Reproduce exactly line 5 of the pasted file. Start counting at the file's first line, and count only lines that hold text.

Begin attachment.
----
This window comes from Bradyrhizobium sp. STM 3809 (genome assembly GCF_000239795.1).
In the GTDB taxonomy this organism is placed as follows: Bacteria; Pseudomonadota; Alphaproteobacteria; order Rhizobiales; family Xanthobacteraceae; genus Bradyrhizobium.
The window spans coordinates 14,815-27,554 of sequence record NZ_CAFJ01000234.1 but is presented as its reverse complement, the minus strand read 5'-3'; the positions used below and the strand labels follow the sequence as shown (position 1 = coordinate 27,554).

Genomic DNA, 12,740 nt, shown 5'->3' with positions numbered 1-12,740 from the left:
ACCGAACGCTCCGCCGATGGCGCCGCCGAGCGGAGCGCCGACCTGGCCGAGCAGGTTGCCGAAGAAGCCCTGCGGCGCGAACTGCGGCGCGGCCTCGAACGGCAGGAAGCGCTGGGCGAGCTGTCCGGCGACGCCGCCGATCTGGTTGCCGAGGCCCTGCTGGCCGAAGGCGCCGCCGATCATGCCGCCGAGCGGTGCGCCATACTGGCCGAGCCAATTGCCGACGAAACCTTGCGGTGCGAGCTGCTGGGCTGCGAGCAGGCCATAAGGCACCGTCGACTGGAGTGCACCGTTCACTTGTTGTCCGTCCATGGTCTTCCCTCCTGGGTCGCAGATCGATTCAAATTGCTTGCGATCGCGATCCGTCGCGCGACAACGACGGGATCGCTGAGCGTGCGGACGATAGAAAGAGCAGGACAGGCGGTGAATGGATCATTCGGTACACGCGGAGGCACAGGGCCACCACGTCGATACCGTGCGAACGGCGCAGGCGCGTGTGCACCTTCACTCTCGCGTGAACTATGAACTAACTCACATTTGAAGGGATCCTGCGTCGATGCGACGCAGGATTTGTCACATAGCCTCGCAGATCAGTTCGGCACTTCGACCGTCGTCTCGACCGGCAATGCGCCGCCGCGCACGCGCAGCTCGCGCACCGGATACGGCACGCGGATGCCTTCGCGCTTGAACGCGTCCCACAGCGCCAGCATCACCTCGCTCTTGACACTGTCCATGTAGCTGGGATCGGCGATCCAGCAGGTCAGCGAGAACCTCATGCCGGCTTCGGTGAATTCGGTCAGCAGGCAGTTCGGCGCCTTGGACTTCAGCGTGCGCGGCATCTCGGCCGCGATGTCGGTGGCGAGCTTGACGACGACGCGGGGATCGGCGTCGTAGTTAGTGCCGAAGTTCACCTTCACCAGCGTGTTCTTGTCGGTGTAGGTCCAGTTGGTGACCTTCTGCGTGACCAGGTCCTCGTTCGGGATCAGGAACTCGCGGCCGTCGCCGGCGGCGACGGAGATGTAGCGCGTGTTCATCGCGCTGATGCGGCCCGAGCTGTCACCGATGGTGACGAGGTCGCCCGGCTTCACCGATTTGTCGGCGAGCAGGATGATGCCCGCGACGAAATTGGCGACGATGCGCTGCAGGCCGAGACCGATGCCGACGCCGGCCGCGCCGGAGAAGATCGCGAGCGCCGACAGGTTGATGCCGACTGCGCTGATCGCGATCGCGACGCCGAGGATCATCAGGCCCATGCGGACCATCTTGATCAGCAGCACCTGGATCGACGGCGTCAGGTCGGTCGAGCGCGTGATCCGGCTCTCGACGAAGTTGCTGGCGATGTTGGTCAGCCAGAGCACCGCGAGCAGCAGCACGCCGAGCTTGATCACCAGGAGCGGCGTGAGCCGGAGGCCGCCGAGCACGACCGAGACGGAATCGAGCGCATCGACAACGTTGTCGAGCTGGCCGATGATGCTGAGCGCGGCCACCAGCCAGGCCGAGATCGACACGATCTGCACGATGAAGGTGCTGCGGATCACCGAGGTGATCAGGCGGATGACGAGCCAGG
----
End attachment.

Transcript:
ACCGAACGCTCCGCCGATGGCGCCGCCGAGCGGAGCGCCGACCTGGCCGAGCAGGTTGCCGAAGAAGCCCTGCGGCGCGAACTGCGGCGCGGCCTCGAACGGCAGGAAGCGCTGGGCGAGCTGTCCGGCGACGCCGCCGATCTGGTTGCCGAGGCCCTGCTGGCCGAAGGCGCCGCCGATCATGCCGCCGAGCGGTGCGCCATACTGGCCGAGCCAATTGCCGACGAAACCTTGCGGTGCGAGCTGCTGGGCTGCGAGCAGGCCATAAGGCACCGTCGACTGGAGTGCACCGTTCACTTGTTGTCCGTCCATGGTCTTCCCTCCTGGGTCGCAGATCGATTCAAATTGCTTGCGATCGCGATCCGTCGCGCGACAACGACGGGATCGCTGAGCGTGCGGACGATAGAAAGAGCAGGACAGGCGGTGAATGGATCATTCGGTACACGCGGAGGCACAGGGCCACCACGTCGATACCGTGCGAACGGCGCAGGCGCGTGTGCACCTTCACTCTCGCGTGAACTATGAACTAACTCACATTTGAAGGGATCCTGCGTCGATGCGACGCAGGATTTGTCACATAGCCTCGCAGATCAGTTCGGCACTTCGACCGTCGTCTCGACCGGCAATGCGCCGCCGCGCACGCGCAGCTCGCGCACCGGATACGGCACGCGGATGCCTTCGCGCTTGAACGCGTCCCACAGCGCCAGCATCACCTCGCTCTTGACACTGTCCATGTAGCTGGGATCGGCGATCCAGCAGGTCAGCGAGAACCTCATGCCGGCTTCGGTGAATTCGGTCAGCAGGCAGTTCGGCGCCTTGGACTTCAGCGTGCGCGGCATCTCGGCCGCGATGTCGGTGGCGAGCTTGACGACGACGCGGGGATCGGCGTCGTAGTTAGTGCCGAAGTTCACCTTCACCAGCGTGTTCTTGTCGGTGTAGGTCCAGTTGGTGACCTTCTGCGTGACCAGGTCCTCGTTCGGGATCAGGAACTCGCGGCCGTCGCCGGCGGCGACGGAGATGTAGCGCGTGTTCATCGCGCTGATGCGGCCCGAGCTGTCACCGATGGTGACGAGGTCGCCCGGCTTCACCGATTTGTCGGCGAGCAGGATGATGCCCGCGACGAAATTGGCGACGATGCGCTGCAGGCCGAGACCGATGCCGACGCCGGCCGCGCCGGAGAAGATCGCGAGCGCCGACAGGTTGATGCCGACTGCGCTGATCGCGATCGCGACGCCGAGGATCATCAGGCCCATGCGGACCATCTTGATCAGCAGCACCTGGATCGACGGCGTCAGGTCGGTCGAGCGCGTGATCCGGCTCTCGACGAAGTTGCTGGCGATGTTGGTCAGCCAGAGCACCGCGAGCAGCAGCACGCCGAGCTTGATCACCAGGAGCGGCGTGAGCCGGAGGCCGCCGAGCACGACCGAGACGGAATCGAGCGCATCGACAACGTTGTCGAGCTGGCCGATGATGCTGAGCGCGGCCACCAGCCAGGCCGAGATCGACACGATCTGCACGATGAAGGTGCTGCGGATCACCGAGGTGATCAGGCGGATGACGAGCCAGG